I think my anger fuels me. It’s what gets me out of bed. I pump anger into my day, but not to reinforce negativity. To reinforce that I am taking all of this negative energy and pouring it into my own recovery so that what goes in as toxic comes out as inert. I want to be that person who can forgive as much as they love.

My path is to figure out how love always wins, instead of that still, small voice that says it’s ok to kill you if you cross me.

4 thoughts on “De Play! De Play!

  1. I’ve been known to do the same thing with the play in my head as well, I I do occasionally get miffed when people ad lib instead of sticking to the script. I have to wonder if this has something to do with a strong theatrical background, being bipolar, both, or something else entirely.


    1. I’m not sure that I would actually call it a “play” in a formal sense. I just prepare for conversations that I need to have that I know will be damaging, but at the same time, they are still words that need to be said out loud. I get flustered when what I’ve prepared for is so much different than the reality. It’s just basic cognitive dissonance and learning to re-wire my brain on the fly so that I can take in what they’re actually saying instead of what I think they should.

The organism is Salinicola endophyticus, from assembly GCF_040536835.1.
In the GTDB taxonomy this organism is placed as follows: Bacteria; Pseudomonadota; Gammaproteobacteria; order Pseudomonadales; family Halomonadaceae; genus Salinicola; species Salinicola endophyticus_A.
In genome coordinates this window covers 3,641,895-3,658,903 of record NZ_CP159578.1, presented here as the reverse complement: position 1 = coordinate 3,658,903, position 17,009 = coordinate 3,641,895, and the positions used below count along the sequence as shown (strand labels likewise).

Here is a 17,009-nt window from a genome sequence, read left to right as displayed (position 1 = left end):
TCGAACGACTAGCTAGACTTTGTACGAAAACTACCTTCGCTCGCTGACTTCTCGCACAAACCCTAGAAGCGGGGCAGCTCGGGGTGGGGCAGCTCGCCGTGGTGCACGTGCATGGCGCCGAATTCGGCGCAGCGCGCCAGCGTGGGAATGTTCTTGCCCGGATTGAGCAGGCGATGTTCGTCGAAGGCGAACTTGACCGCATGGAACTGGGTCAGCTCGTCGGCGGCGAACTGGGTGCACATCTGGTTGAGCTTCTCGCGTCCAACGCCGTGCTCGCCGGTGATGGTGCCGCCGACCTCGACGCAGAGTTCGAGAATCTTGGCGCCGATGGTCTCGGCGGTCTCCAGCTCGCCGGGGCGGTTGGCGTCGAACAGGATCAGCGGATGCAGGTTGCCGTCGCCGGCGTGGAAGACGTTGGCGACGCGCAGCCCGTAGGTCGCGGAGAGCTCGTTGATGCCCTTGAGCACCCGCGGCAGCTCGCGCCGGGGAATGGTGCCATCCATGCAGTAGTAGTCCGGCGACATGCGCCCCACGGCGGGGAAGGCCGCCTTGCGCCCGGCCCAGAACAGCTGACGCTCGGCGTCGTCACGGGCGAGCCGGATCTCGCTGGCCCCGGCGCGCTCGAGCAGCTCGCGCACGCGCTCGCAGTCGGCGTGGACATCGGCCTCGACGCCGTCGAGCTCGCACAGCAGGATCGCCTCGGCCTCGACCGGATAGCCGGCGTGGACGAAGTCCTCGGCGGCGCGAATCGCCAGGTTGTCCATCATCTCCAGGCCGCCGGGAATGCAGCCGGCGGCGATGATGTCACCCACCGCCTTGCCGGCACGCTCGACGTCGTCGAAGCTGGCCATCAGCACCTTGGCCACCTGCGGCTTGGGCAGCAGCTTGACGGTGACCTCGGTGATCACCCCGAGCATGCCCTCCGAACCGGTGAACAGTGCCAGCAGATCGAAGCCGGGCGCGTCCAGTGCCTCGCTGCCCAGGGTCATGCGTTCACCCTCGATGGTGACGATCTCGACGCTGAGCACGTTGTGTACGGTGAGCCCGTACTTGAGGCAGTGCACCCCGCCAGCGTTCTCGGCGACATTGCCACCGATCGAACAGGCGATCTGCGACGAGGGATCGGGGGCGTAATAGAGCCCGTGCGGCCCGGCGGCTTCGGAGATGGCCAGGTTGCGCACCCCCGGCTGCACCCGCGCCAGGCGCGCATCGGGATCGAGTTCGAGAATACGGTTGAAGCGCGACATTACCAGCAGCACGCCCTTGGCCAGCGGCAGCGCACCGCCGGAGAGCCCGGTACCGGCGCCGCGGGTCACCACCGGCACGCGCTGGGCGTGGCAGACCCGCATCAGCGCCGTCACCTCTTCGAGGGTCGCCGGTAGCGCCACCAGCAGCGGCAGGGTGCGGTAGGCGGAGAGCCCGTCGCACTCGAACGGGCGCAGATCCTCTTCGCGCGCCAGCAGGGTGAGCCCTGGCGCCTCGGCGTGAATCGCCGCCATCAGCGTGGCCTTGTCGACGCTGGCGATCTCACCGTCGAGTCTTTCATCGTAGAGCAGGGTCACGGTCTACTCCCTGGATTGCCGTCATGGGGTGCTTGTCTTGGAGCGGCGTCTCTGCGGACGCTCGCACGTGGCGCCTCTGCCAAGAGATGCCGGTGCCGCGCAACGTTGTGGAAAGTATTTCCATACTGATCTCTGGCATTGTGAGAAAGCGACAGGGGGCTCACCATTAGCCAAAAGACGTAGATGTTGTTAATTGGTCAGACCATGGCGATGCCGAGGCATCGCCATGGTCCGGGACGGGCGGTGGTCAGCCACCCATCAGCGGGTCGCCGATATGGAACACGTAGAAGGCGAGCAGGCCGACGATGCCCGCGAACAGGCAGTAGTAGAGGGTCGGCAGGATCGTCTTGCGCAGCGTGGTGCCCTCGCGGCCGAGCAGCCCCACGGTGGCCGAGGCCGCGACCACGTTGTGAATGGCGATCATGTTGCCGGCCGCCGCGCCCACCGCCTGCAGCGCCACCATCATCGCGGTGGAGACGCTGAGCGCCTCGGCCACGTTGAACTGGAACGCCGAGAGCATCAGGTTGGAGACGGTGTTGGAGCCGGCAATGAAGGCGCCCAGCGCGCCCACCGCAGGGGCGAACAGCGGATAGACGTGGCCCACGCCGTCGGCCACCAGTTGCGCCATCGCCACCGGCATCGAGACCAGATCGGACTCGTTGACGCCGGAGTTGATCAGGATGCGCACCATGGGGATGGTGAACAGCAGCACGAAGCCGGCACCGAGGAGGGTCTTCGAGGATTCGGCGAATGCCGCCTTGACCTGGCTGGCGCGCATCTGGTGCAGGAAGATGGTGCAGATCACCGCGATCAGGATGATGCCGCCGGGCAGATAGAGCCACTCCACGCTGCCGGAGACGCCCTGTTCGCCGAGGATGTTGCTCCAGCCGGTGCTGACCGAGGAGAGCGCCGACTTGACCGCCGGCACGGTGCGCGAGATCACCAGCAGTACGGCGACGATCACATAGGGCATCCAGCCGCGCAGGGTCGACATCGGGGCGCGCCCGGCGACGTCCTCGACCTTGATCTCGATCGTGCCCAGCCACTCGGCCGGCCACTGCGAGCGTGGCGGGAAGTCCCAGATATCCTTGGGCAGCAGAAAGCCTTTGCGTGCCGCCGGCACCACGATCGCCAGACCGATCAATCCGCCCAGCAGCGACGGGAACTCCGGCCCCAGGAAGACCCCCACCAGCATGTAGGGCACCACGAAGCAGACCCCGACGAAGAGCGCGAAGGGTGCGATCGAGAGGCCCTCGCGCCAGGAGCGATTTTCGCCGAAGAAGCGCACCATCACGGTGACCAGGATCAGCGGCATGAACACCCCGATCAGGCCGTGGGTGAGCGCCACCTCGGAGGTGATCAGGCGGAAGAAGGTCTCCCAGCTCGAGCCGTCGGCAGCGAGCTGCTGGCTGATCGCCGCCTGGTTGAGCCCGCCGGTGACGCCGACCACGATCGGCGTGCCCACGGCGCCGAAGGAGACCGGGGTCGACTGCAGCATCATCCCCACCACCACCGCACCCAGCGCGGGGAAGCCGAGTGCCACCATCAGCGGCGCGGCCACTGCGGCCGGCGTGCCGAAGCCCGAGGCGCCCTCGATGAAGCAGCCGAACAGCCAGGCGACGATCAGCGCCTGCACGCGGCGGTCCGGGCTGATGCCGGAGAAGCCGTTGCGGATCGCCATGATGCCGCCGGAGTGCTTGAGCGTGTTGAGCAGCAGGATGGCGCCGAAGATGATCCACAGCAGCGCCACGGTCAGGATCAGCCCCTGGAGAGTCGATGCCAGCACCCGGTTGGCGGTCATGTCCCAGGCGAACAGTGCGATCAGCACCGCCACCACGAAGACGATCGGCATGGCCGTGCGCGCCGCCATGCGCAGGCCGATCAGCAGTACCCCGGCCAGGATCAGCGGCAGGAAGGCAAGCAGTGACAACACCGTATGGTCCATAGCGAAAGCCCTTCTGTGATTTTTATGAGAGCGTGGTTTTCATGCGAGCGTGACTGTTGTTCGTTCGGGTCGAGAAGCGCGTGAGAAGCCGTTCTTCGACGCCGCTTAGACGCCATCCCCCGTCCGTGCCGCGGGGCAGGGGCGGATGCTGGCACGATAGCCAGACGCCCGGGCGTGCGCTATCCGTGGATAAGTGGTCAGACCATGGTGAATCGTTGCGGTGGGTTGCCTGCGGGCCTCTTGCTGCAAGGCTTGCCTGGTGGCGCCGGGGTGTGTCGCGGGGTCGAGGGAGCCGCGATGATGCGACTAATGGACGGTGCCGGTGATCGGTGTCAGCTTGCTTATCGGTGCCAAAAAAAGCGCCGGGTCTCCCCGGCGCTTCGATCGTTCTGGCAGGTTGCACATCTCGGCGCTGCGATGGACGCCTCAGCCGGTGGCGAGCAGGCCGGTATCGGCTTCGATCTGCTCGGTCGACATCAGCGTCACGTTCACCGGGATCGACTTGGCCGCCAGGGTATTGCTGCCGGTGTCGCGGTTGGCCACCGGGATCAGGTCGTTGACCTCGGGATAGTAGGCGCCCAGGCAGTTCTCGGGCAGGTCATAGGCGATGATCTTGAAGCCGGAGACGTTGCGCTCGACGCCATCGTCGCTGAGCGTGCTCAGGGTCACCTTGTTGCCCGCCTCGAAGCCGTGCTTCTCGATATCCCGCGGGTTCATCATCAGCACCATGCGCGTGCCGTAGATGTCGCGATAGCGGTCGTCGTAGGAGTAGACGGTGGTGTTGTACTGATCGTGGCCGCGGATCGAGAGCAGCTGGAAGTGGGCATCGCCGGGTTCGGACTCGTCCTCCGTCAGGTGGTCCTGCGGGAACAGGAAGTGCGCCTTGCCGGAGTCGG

1. Yeah, I do basically the same thing, only I seem to plan out most of the conversations I expect to have each day (and even some I don’t end up having). Then I get annoyed when everyone goes off-script. It’s not that I don’t want to engage with them, it’s just that I really did expect them to respond in a certain way. When they don’t it’s like you said, cognitive dissonance.


      2. So here’s the thing. What if you didn’t plan anything? What if everything was stream-of-conscious and you just had to learn to deal with what came out of your mouth after you said it? Are you being too cautious? Are you afraid of rejection? I don’t need to know the answers to those questions, but you might. Just out of curiosity, are you Asperger’s or autism spectrum? The only reason that I ask is that the only friends I’ve ever had that have planned out most of their conversations before they had them were Asperger’s as well. As you can imagine, I have spent most of my life working with people who have Asperger’s, as probably 30% of programmers start programming because it’s a job where they don’t have to make conversation. If the code works, it works. 🙂